Amid historic drought conditions, businesses under growing pressure to curb water waste
Unprecedented drought conditions and water shortages are raising awareness about conservation among those who operate commercial properties, though experts argue that businesses need to take more concrete steps to curb their usage of a precious natural resource.
“There is generally a lack of adoption around water metering and smart building technology that can be used to calculate water usage in a facility,” said Ross Sheil, senior vp of global revenue at the U.K.-based building intelligence firm Infogrid, whose AI-powered platform gathers and analyzes data to improve efficiency and sustainability on the part of commercial real estate operators. “Buildings are often a major culprit in excessive water usage, and the urgency on that is increasing significantly in the U.S.”
The urgency is clear, as more than half (54%) of the U.S. and Puerto Rico was abnormally dry this summer, as moderate-to-worse drought conditions persisted across some 38% of the area, according to a report by the National Drought Mitigation Center at the University of Nebraska. Yet, according to Sheil, a commercial property of around 350,000 square feet in the U.S. still uses an average of 22,000 gallons of water per day — much of it pure waste.
Some companies are stepping up their efforts to conserve. Take New York’s Empire State Realty Trust (ESRT,) which teamed with WINT Water Intelligence, a global water management firm, to optimize water usage at the iconic Empire State Building. After installing WINT’s AI-based technology, ESRT said it was able to cut water consumption by 7.5 million gallons, saving $100,000 per year, while reducing carbon emissions by more than 300 metric tons. According to Dana Robbins Schneider, senior vp, director of energy, sustainability and environmental, social, governance (ESG,) ESRT enjoyed a return on investment within just three months, much faster than is typical for similar ESG and infrastructure projects.
Among other businesses that have been proactive, the Chicago-based commercial real estate firm JLL saved 600 liters of water per tap annually by installing devices that monitor for pathogen risks. On the other side of the country, the Kalaloch Lodge at Olympic National Park in Forks, Washington, which is operated by the U.S. National Park Service, curbed its water usage by 46% across four years, according to a study by the Environmental Protection Agency. It did so by way of a combination of educating customers and employees, replacing outdated fixtures and cutting back on wasteful practices. Meantime, the Granite Park office complex in Plano, Texas, has in recent years implemented its own water-saving practices, reducing consumption by 40%, the EPA also reported.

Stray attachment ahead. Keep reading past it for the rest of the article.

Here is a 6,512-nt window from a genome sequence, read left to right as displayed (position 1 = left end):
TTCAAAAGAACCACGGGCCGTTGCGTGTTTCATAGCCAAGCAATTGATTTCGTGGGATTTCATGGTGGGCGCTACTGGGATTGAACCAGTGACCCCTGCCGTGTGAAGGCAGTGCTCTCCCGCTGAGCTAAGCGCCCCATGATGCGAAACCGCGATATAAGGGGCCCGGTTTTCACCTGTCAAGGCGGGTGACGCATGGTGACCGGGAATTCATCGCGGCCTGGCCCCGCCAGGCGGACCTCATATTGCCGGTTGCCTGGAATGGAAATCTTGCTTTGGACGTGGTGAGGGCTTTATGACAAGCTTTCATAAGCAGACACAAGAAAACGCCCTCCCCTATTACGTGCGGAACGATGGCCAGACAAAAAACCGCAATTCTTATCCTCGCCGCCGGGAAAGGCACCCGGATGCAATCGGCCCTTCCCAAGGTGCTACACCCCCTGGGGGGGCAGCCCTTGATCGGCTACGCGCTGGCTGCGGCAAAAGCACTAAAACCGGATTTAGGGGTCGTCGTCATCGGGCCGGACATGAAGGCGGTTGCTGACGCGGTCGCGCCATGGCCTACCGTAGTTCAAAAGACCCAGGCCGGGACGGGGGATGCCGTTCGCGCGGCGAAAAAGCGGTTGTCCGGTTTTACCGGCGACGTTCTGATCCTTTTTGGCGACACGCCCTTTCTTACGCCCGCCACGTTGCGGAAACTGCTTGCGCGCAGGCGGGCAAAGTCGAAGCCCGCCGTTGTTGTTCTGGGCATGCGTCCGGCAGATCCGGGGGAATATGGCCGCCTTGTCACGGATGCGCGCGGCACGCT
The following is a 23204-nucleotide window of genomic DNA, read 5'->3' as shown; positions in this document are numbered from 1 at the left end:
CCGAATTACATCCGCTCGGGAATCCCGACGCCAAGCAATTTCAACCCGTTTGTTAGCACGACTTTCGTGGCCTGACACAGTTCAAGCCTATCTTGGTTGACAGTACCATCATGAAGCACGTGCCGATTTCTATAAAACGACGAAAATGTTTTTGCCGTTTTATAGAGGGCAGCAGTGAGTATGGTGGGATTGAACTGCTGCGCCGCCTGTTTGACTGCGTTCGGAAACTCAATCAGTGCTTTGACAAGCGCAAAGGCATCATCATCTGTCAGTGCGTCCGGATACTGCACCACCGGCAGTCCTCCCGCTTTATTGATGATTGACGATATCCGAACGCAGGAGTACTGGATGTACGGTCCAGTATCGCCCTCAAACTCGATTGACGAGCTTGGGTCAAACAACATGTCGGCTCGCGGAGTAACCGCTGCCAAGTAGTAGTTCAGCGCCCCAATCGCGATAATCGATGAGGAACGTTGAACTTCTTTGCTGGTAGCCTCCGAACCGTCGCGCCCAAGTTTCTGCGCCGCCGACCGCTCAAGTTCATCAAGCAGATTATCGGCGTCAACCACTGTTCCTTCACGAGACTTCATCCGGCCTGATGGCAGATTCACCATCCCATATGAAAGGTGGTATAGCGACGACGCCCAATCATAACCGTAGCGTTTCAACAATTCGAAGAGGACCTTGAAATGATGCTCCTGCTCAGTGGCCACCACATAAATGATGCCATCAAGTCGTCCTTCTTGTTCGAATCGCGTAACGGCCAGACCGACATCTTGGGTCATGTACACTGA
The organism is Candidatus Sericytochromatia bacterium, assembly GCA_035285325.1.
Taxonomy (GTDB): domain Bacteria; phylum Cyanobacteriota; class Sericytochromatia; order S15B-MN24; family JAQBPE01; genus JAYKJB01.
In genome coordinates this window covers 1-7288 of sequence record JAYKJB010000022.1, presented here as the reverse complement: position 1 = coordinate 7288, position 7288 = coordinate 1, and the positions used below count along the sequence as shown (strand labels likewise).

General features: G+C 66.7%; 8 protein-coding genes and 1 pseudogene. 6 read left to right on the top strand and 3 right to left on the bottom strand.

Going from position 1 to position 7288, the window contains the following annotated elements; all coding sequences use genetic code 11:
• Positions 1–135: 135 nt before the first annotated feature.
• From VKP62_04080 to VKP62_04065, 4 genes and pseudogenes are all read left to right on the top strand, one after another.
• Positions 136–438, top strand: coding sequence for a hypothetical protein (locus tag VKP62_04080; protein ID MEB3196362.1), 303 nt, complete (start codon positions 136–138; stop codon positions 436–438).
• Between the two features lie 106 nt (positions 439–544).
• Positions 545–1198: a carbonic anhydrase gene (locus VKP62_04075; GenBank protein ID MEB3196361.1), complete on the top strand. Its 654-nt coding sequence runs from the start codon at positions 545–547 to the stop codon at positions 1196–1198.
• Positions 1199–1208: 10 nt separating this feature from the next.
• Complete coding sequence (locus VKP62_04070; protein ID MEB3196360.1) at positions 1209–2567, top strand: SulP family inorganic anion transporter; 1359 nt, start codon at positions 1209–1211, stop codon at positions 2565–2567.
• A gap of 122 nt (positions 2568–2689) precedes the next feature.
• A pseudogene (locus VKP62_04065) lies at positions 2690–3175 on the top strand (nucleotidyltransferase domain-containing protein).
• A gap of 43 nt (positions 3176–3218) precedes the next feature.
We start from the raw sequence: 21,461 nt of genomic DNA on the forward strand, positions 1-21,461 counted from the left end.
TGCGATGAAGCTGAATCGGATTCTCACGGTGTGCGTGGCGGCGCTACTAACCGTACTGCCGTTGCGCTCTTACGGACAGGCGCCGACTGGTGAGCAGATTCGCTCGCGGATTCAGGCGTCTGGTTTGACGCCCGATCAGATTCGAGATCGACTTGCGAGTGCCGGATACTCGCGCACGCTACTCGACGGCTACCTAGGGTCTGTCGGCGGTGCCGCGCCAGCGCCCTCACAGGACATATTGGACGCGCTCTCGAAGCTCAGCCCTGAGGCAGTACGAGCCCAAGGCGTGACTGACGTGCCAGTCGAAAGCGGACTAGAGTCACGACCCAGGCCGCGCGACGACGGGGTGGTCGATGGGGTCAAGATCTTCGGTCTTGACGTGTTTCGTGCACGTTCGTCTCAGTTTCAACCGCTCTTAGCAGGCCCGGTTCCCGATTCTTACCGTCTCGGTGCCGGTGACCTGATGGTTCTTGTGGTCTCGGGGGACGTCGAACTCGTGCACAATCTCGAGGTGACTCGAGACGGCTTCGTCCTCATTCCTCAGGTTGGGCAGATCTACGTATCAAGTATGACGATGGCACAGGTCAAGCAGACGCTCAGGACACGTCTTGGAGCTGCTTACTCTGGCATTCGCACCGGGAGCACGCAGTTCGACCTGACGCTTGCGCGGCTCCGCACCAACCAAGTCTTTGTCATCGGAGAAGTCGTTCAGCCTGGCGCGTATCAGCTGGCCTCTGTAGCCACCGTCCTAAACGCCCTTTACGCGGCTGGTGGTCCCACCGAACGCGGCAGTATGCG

Chris Muller, vp of the San Francisco-based personal finance site Money Under 30, said that in addition to his other corporate responsibilities, he is personally in charge of monitoring his company’s water consumption as the head of its Corporate Environmental Responsibility (CER) group. Among steps the company has taken, it hired a water usage specialist to understand how much water it used and which resources were available to help clamp down on waste. It sought the guidance of local officials as well. Ultimately, solutions like installing low-flow toilets and a rainwater collection system helped it reduce usage by 20%.
Muller said he also sends an email to employees every month to remind them to be mindful of how much water they use. This includes asking each employee to keep track of their daily usage. From that practice emerged the idea of a companywide competition enabling employees to win prizes for using less water than their colleagues. The contest cut water consumption by some 10%, according to Muller.
Another solution that’s growing in popularity across areas affected by drought is replacing natural grasses with synthetic lawn. Amanda Moore, marketing director at Turf Envy, an artificial turf supplier in Las Vegas, noted that the Southern Nevada Water Authority offers a rebate of $3 per square foot to promote the transition to the drought-friendlier option for both business and residential properties. Over one year, it requires 73 gallons to water just one square foot of grass, Moore pointed out. Not only does switching to artificial grass save water, she stressed, but also cuts back on expenses related to lawncare.
Despite progress being made, Sheil contends that still more pressure should be put on the commercial property sector to address water waste — pointing out that from drips to leaks, it all adds up.
Sheil noted that legislation such as the U.S. Inflation Reduction Act, which emphasizes sustainability, as well as private sector policies like linking executive compensation to climate performance, go a long way toward water conservation. Because of innovations like carbon credits, businesses are becoming even more incentivized to act more responsibly when it comes to natural resources, he added.
And yet, despite intensifying focus on environmental matters by company stakeholders and the general public, fewer than one-quarter of business leaders (21%) in a Deloitte survey from earlier this year said they had an ESG council or working group in place. (More than half said they were actively working to establish one, however.)
The conservation of natural resources has “become a boardroom topic for a lot of companies in the U.S.,” said Sheil. “Increasingly, there’s a backlash against companies that are not implementing sustainability and an ESG agenda.”